A bill introduced in the New York Senate on February 10, 2011, and which passed both of the New York’s State legislative houses in June (A.5686-A Gottfried and S.2184-A Little), is awaiting Gov. Cuomo’s approval. The bill will impact the power of the Office of the Medicaid Inspector General (OMIG) and will address some of the practices viewed as unjust by the provider community. Many providers believe that OMIG’s aggressive auditing approach has been unfair and see the office as having “strayed far from the goal of rooting out fraud and encouraging appropriate accountability.”
The Committee of Methadone Program Administrators of New York State Inc.’s memorandum in support of the bill, for example, captures the sentiment of the provider community with the following:
The current auditing practices used by the OMIG often focus on human error rather than intent to defraud. When error is discovered in a small audit sample, it is then magnified by the projection technique used by the OMIG. The result is often crippling disallowances. These disallowances can and do imperil the survival of good and valuable services to some of our most needy citizens. When such disallowances are presented to the service provider the OMIG usually encourages the provider settle quickly and pay a “low-point” settlement number. If the treatment provider decides to exercise their full legal rights of appeal rather than accept the “low-point” offer they risk a potentially much higher disallowance at the end of the process. This approach has the feel of a kind of legal extortion where the ultimate loser may be the substance abuser in need of treatment services.
The bill recognizes that OMIG’s practices have become disbalanced and is aimed at redressing them:
The legislature recognizes the need to balance the ability of the state to ensure the integrity of the medical assistance program with the need to afford due process to providers and recipients who are investigated, audited or subject to other actions, in order to ensure that such actions are conducted in a fair and consistent matter. The legislature also recognizes the need for established statutory standard regarding the conduct of investigations, audits and recovery of payments and other actions.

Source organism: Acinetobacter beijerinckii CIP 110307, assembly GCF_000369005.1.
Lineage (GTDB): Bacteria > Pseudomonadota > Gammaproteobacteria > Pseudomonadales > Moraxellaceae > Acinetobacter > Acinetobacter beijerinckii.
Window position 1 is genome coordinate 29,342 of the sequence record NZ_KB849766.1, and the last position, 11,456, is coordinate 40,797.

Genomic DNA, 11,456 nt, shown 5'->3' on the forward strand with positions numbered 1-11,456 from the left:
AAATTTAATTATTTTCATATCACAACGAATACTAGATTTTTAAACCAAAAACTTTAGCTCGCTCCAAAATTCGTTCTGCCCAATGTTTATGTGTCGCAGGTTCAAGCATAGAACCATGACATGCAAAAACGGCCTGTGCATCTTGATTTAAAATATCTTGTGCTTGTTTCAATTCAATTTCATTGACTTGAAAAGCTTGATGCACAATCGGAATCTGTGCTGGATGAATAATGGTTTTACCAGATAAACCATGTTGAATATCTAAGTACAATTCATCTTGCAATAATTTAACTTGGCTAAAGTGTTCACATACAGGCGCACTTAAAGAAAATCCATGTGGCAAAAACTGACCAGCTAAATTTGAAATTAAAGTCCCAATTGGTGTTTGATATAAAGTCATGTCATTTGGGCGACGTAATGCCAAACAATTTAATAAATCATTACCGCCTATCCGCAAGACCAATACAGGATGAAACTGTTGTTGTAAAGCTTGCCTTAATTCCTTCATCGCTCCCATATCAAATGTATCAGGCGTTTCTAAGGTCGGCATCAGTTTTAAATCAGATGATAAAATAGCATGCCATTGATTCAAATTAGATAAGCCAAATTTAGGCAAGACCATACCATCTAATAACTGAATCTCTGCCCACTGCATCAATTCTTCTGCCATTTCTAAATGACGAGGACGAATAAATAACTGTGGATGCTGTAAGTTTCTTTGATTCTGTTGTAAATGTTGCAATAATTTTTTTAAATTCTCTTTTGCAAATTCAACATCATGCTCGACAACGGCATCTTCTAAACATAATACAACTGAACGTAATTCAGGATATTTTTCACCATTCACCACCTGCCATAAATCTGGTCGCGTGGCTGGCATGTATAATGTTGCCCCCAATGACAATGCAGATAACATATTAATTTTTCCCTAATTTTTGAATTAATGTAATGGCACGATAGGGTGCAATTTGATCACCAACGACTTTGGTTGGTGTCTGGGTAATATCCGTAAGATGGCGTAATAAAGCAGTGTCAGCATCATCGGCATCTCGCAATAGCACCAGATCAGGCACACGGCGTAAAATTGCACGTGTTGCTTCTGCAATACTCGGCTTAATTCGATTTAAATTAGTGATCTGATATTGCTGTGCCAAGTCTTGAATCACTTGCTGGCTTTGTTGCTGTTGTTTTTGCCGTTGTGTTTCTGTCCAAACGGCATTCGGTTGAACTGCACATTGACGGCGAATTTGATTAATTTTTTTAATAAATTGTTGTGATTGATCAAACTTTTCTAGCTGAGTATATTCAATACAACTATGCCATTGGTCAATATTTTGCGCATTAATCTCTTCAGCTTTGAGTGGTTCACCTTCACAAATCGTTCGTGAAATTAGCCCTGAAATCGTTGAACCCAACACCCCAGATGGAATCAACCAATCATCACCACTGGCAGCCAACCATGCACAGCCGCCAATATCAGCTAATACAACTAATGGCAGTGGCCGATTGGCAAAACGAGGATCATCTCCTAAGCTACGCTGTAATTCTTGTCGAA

The bill that is before Gov. Cuomo aims to reign in OMIG’s power with the following amendments to the Public Health Law and Social Services Law:
- limits OMIG’s “look-back” power to 3 years, instead of the current 6 year period
- in conducting audits, only the the laws, regulations and policies that were in place at the time of the claim arose or conduct took place are to be used by OMIG
- any new interpretation or changes to laws, regulations and policies must only be applied prospectively
- the inspector is prohibited from seeking recovery from a provider based on administrative or technical defect in procedure or documentation when such errors were made without the intent to falsify or defraud
- furthermore, in instances where the basis for recovery is administrative or technical defect in procedure or documentation and absent an intent to falsify or defraud, providers will be allowed to correct the defect and resubmit claims
- the bill obligates the inspector to give a provider a detailed written explanation of the extrapolation method that OMIG uses and which shall include the following explanation: size of the sample, sampling methodology, the defined universe of claims, the specific claims included in the sample, the results of the sample, the assumptions made about the accuracy and reliability of the sample and the level of confidence in the sample results, and the steps taken and statistics utilized to calculated the alleged over payment as well as any applicable offset based on the sample results.
If signed by Gov. Cuomo, the bill will become effective on October 1, 2011 and will apply to matters commenced or pending on or after that date.